Quake gloom worse in Christchurch's east

17:00, Sep 05 2012

The further east in Christchurch you live, the less happy you are likely to be with the Earthquake Commission.

A Press survey of EQC's performance has revealed a distinct geographic bias when it comes to dissatisfaction with the EQC, in line with the belief of many that those in the city's east are suffering more.

Indicative findings show the western wards of Fendalton-Waimairi and Riccarton-Wigram out on their own in terms of satisfaction.

Two thirds - 66 per cent - of Fendalton-Waimairi residents with an EQC property claim were satisfied with the commission's performance; in Riccarton-Wigram that number was lower but still comfortably over half (58 per cent).

Across town, Burwood-Pegasus (42 per cent satisfied) and Hagley-Ferrymead (31 per cent) show the extent of disillusionment in the east. Eastern wards also registered higher negatives: 33 per cent of Burwood-Pegasus claimants were "very" or "extremely" dissatisfied with the commission; in Hagley-Ferrymead that number rose to 50 per cent.

Canterbury Community Earthquake Recovery Network spokeswoman Leanne Curtis said it was always clear east and west Christchurch were going to have different recoveries.


"EQC . . . needed to recognise that the people in the east were going to have a much greater need for constant, clear communication. In the absence of progress they needed to have better contact with people and that hasn't happened.

"[It] should have addressed that right at the beginning. Once-size-fits-all was never going to work in Christchurch."

The results also reveal the extent age has influenced residents' quake recovery.

Generation Y has largely avoided the EQC and insurance wrangles that have consumed many lives over the last two years.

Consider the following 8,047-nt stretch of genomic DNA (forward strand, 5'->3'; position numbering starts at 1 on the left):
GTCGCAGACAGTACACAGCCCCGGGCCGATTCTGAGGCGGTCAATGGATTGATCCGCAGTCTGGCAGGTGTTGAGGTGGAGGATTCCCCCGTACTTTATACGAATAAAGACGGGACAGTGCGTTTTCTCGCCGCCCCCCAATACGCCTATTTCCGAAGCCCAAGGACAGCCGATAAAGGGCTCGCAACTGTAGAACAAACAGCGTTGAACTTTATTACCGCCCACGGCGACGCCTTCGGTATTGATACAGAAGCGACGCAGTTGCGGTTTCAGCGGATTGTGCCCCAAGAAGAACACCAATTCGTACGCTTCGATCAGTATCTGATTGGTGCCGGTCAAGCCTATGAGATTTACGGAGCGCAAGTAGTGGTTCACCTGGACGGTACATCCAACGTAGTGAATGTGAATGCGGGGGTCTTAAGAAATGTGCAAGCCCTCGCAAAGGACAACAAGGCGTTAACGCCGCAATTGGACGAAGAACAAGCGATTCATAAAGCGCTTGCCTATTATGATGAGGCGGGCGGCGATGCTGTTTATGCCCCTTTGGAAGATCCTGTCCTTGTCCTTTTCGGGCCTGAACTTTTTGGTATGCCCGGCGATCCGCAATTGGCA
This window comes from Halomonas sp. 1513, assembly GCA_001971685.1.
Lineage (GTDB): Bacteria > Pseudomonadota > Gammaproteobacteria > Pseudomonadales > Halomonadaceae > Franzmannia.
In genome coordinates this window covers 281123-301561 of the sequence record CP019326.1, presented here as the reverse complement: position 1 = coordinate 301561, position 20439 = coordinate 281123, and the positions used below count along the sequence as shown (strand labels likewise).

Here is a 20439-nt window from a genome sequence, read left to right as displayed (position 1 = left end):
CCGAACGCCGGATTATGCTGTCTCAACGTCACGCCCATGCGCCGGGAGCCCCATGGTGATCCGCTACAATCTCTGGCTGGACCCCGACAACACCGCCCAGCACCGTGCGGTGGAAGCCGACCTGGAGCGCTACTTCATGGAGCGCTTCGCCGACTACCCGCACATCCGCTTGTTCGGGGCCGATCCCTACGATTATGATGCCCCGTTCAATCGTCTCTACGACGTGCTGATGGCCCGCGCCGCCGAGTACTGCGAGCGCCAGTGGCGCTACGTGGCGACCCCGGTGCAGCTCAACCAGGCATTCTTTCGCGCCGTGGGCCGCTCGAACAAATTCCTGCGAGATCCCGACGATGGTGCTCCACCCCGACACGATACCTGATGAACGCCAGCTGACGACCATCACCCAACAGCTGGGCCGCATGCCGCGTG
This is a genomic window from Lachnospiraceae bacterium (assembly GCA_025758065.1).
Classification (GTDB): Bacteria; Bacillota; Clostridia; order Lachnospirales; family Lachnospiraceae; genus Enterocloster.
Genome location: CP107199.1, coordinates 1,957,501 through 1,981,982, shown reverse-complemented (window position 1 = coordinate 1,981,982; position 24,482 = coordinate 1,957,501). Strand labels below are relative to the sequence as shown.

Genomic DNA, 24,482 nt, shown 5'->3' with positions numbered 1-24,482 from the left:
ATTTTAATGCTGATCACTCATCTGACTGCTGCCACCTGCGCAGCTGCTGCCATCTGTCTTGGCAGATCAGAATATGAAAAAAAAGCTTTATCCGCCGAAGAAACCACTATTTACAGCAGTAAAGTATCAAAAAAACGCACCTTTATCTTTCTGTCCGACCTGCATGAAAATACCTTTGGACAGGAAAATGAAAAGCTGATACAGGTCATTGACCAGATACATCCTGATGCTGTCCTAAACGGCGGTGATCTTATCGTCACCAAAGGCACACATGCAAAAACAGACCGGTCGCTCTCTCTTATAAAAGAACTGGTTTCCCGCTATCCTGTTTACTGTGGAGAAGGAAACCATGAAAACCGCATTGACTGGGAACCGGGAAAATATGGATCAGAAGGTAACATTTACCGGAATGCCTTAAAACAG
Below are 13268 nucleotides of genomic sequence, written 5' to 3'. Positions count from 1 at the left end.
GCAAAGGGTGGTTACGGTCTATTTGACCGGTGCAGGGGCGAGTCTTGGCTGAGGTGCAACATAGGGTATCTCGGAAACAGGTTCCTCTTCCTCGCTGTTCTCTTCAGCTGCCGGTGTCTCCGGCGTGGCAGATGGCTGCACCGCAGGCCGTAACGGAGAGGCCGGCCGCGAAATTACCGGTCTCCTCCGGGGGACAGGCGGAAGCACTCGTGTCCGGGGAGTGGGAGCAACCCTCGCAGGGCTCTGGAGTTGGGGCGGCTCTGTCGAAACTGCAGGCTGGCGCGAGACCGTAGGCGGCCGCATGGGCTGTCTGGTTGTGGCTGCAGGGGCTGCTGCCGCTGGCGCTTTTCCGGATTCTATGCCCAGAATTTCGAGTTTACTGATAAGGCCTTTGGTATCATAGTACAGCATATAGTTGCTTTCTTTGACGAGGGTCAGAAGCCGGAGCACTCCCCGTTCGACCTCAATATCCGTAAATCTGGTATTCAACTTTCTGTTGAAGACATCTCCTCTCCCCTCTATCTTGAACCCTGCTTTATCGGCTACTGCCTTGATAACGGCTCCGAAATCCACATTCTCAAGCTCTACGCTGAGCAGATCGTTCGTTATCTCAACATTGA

Just 11 per cent of 18 to 29-year-olds lodged a property claim with the commission, compared with 77 per cent of 30 to 59-year-olds and 89 per cent of people over 60.

The low percentage suggests those in Generation Y were less likely to be property owners.

Just over half of 30 to 59-year-olds expressed dissatisfaction with EQC's work on their property claim; for the over-60s this dropped to 43 per cent.

Too few 18 to 29-year olds had registered a claim to measure satisfaction.

Higher satisfaction levels among the over-60s was no surprise, Curtis said. "Old people don't complain. They've been tolerant for a much longer time.

"That middle band of people [aged 30 to 59], they have high stress levels. They've got mortgages which some older people don't have [and] they've got work commitments."

Parklands resident John Patterson, who organises forums for Christchurch elderly to voice concerns about the quake recovery, said a slow recovery concerned many old people.

"At our age you start to realise time is one thing that's not on your side."

Repair timeframes of up to five years were too much, he said.

"Take me. I'm 76. Touch wood, I'm pretty fit. When I talk about five years' time . . . I haven't got a clue what I'm going to be like when I'm 81. I don't know if I'm going to be around.

"You feel you're trapped, you're stuck where you are and you've got no control. The people making the decisions, they don't understand that."

Patterson has organised another forum for the elderly on EQC issues for September 21 at the Parklands Baptist Church.


The Press will continue to publish survey results this week and next. Saturday's edition will look at satisfaction levels based on EQC customers' zoning, claim progress and how much property damage they suffered.

The Press